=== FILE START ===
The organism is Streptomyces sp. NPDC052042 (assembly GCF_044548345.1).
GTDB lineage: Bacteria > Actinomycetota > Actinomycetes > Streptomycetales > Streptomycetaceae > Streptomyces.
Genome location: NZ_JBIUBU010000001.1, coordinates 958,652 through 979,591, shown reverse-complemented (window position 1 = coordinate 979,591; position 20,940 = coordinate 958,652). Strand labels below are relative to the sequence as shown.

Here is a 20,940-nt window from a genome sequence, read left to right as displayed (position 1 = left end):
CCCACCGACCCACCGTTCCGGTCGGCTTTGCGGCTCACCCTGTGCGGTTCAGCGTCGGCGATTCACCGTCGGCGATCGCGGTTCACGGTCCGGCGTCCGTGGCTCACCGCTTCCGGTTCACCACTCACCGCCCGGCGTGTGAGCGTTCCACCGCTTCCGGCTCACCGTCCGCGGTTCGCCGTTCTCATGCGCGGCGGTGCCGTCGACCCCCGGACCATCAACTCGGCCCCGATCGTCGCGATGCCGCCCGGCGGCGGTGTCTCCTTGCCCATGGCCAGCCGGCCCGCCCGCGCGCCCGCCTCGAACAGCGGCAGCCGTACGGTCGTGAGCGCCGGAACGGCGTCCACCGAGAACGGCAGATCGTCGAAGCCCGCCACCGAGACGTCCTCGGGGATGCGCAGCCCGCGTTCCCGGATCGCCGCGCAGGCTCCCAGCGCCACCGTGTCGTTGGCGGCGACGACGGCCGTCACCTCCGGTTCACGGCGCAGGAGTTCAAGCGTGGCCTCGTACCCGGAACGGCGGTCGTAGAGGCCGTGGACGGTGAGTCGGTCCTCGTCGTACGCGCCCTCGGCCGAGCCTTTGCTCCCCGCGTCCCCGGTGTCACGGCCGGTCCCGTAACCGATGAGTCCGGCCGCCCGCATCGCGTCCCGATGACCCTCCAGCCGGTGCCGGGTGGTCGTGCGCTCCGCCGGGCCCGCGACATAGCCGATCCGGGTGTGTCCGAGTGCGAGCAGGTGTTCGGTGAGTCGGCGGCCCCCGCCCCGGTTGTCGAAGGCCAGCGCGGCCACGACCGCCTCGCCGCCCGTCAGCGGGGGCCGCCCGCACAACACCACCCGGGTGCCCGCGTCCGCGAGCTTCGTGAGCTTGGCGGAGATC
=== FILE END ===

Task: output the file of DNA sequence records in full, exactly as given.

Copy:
The organism is Streptomyces sp. NPDC052042 (assembly GCF_044548345.1).
GTDB lineage: Bacteria > Actinomycetota > Actinomycetes > Streptomycetales > Streptomycetaceae > Streptomyces.
Genome location: NZ_JBIUBU010000001.1, coordinates 958,652 through 979,591, shown reverse-complemented (window position 1 = coordinate 979,591; position 20,940 = coordinate 958,652). Strand labels below are relative to the sequence as shown.

Here is a 20,940-nt window from a genome sequence, read left to right as displayed (position 1 = left end):
CCCACCGACCCACCGTTCCGGTCGGCTTTGCGGCTCACCCTGTGCGGTTCAGCGTCGGCGATTCACCGTCGGCGATCGCGGTTCACGGTCCGGCGTCCGTGGCTCACCGCTTCCGGTTCACCACTCACCGCCCGGCGTGTGAGCGTTCCACCGCTTCCGGCTCACCGTCCGCGGTTCGCCGTTCTCATGCGCGGCGGTGCCGTCGACCCCCGGACCATCAACTCGGCCCCGATCGTCGCGATGCCGCCCGGCGGCGGTGTCTCCTTGCCCATGGCCAGCCGGCCCGCCCGCGCGCCCGCCTCGAACAGCGGCAGCCGTACGGTCGTGAGCGCCGGAACGGCGTCCACCGAGAACGGCAGATCGTCGAAGCCCGCCACCGAGACGTCCTCGGGGATGCGCAGCCCGCGTTCCCGGATCGCCGCGCAGGCTCCCAGCGCCACCGTGTCGTTGGCGGCGACGACGGCCGTCACCTCCGGTTCACGGCGCAGGAGTTCAAGCGTGGCCTCGTACCCGGAACGGCGGTCGTAGAGGCCGTGGACGGTGAGTCGGTCCTCGTCGTACGCGCCCTCGGCCGAGCCTTTGCTCCCCGCGTCCCCGGTGTCACGGCCGGTCCCGTAACCGATGAGTCCGGCCGCCCGCATCGCGTCCCGATGACCCTCCAGCCGGTGCCGGGTGGTCGTGCGCTCCGCCGGGCCCGCGACATAGCCGATCCGGGTGTGTCCGAGTGCGAGCAGGTGTTCGGTGAGTCGGCGGCCCCCGCCCCGGTTGTCGAAGGCCAGCGCGGCCACGACCGCCTCGCCGCCCGTCAGCGGGGGCCGCCCGCACAACACCACCCGGGTGCCCGCGTCCGCGAGCTTCGTGAGCTTGGCGGAGATC